Risk
9/14/2012
03:35 PM
Tim Wilson
Tim Wilson
Commentary
50%
50%

How Cybercriminals Choose Their Targets

Attackers look for companies with poor defenses and a lack of security skills, so no business, not even an SMB, is immune.

InformationWeek Green - Sept 17, 2012
InformationWeek Green
Download the InformationWeek SMB September special issue on cybersecurity, distributed in an all-digital format as part of our Green Initiative
(Registration required.)

Whom do hackers want to hack? This might be one of the most misunderstood questions in IT security. And misperceptions here often lead businesses to make poor decisions about their defenses.

Logic tells us that cybercriminals are like Willie Sutton--they go where the money is. Banks and other financial companies, as well as businesses with lots of credit card data, would be the prime targets, right? And the bigger they are, the better targets they make.

This same logic is often applied to attacks on end users. If you're going to target a user, make it a high-level executive, a wealthy individual, or an IT administrator who has access privileges to many different systems. Go for the users with the keys to the safe.

All of these assumptions are perfectly logical. But they're also all wrong.

Most cybercriminals just aren't all that selective. True, banks handle lots of transactions, but any company with money is a good target, and a company that sells snack foods or construction equipment may have far fewer defenses.

Similarly, the perception that cybercriminals target only big companies is a myth. Large companies have more money, but they also have big security teams and high-priced defenses. Small and midsize companies have fewer security skills and little in the way of security budgets, which makes them natural targets for cybercriminals who don't want to work too hard. As you'll see in this special issue of InformationWeek SMB, smaller businesses frequently overlook core security practices that leave their data--and their finances--at risk.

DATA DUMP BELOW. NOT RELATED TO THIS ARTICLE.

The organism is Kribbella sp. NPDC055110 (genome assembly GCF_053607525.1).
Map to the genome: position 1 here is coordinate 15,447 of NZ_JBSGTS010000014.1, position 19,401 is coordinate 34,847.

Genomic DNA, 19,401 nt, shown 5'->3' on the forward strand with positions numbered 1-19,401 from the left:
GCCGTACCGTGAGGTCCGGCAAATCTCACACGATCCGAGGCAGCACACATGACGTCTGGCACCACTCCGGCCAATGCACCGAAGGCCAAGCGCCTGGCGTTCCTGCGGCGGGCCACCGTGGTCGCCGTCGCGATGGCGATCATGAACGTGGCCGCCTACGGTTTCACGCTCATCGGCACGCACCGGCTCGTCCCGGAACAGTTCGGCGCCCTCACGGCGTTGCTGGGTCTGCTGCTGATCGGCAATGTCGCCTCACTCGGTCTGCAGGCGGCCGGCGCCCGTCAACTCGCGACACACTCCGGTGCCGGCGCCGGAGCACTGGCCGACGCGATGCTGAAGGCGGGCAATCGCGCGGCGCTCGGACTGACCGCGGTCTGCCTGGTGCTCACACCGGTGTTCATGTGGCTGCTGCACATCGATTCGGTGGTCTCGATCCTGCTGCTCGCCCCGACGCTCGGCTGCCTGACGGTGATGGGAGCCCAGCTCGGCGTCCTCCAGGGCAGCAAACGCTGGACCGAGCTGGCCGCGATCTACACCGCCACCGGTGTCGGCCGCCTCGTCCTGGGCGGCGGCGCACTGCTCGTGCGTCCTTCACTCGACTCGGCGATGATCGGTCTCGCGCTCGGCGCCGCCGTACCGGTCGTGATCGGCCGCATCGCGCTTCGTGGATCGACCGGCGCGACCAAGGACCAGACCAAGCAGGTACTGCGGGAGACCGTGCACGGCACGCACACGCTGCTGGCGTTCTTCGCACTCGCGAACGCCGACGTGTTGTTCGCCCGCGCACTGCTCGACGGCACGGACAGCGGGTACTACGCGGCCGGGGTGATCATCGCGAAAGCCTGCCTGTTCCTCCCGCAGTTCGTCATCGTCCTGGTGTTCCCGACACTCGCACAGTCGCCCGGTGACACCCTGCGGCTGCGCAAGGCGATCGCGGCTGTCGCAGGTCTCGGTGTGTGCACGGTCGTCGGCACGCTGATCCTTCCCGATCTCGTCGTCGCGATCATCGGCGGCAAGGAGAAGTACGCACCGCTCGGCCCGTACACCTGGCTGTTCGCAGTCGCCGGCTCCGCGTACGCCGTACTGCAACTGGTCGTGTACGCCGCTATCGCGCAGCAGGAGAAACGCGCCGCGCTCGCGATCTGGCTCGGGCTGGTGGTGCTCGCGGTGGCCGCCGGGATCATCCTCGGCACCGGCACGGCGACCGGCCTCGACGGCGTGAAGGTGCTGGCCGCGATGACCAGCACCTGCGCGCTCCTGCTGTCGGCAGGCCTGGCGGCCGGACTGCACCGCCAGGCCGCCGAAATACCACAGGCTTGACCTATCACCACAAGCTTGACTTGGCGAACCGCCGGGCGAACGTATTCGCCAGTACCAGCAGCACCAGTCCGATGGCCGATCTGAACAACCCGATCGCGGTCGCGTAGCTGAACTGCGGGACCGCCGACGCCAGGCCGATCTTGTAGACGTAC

People Of Interest

There are similar myths on the end user side. While it may be logical to provide extra protection for CEOs and password administrators, the notion that highly placed employees are the only people spear phishers and other targeted attackers go after is mistaken. Sophisticated cybercriminals know they don't have to crack the CEO's passwords to get access to valuable data. Line-level employees, contractors, even employees' relatives can be part of the target base. These guys aren't choosy, as long as the target is a step closer to the information they seek.

Cybercriminals are looking for low-hanging fruit. Their targets are companies with poor defenses, a lack of security skills, and vulnerable end users. They're looking for unlocked doors and open windows. The path of least resistance will always be the one most beaten down by bad guys.

There are many other reasons a cybercriminal might target your company and your employees, but the message is the same: No business, no individual is immune. Whether you're Sony or a mom-and-pop shop, you may be a target today. How you respond to that threat could make the difference between being safe and being breached.

Comment  | 
Print  | 
More Insights
Register for Dark Reading Newsletters
White Papers
Cartoon
Current Issue
Dark Reading Tech Digest, Dec. 19, 2014
Software-defined networking can be a net plus for security. The key: Work with the network team to implement gradually, test as you go, and take the opportunity to overhaul your security strategy.
Flash Poll
Video
Slideshows
Twitter Feed
Dark Reading - Bug Report
Bug Report
Enterprise Vulnerabilities
From DHS/US-CERT's National Vulnerability Database
CVE-2014-8893
Published: 2015-01-28
Multiple cross-site scripting (XSS) vulnerabilities in (1) mainpage.jsp and (2) GetImageServlet.img in IBM TRIRIGA Application Platform 3.2.1.x, 3.3.2 before 3.3.2.3, and 3.4.1 before 3.4.1.1 allow remote authenticated users to inject arbitrary web script or HTML via a crafted URL.

CVE-2014-8894
Published: 2015-01-28
Open redirect vulnerability in IBM TRIRIGA Application Platform 3.2.1.x, 3.3.2 before 3.3.2.3, and 3.4.1 before 3.4.1.1 allows remote authenticated users to redirect users to arbitrary web sites and conduct phishing attacks via the out parameter.

CVE-2014-8895
Published: 2015-01-28
IBM TRIRIGA Application Platform 3.2.1.x, 3.3.2 before 3.3.2.3, and 3.4.1 before 3.4.1.1 allows remote attackers to bypass intended access restrictions and read the image files of arbitrary users via a crafted URL.

CVE-2014-8917
Published: 2015-01-28
Multiple cross-site scripting (XSS) vulnerabilities in (1) dojox/form/resources/uploader.swf (aka upload.swf), (2) dojox/form/resources/fileuploader.swf (aka fileupload.swf), (3) dojox/av/resources/audio.swf, and (4) dojox/av/resources/video.swf in the IBM Dojo Toolkit, as used in IBM Social Media A...

CVE-2014-8920
Published: 2015-01-28
Buffer overflow in the Data Transfer Program in IBM i Access 5770-XE1 5R4, 6.1, and 7.1 on Windows allows local users to gain privileges via unspecified vectors.

Best of the Web
Dark Reading Radio
Archived Dark Reading Radio
If youíre a security professional, youíve probably been asked many questions about the December attack on Sony. On Jan. 21 at 1pm eastern, you can join a special, one-hour Dark Reading Radio discussion devoted to the Sony hack and the issues that may arise from it.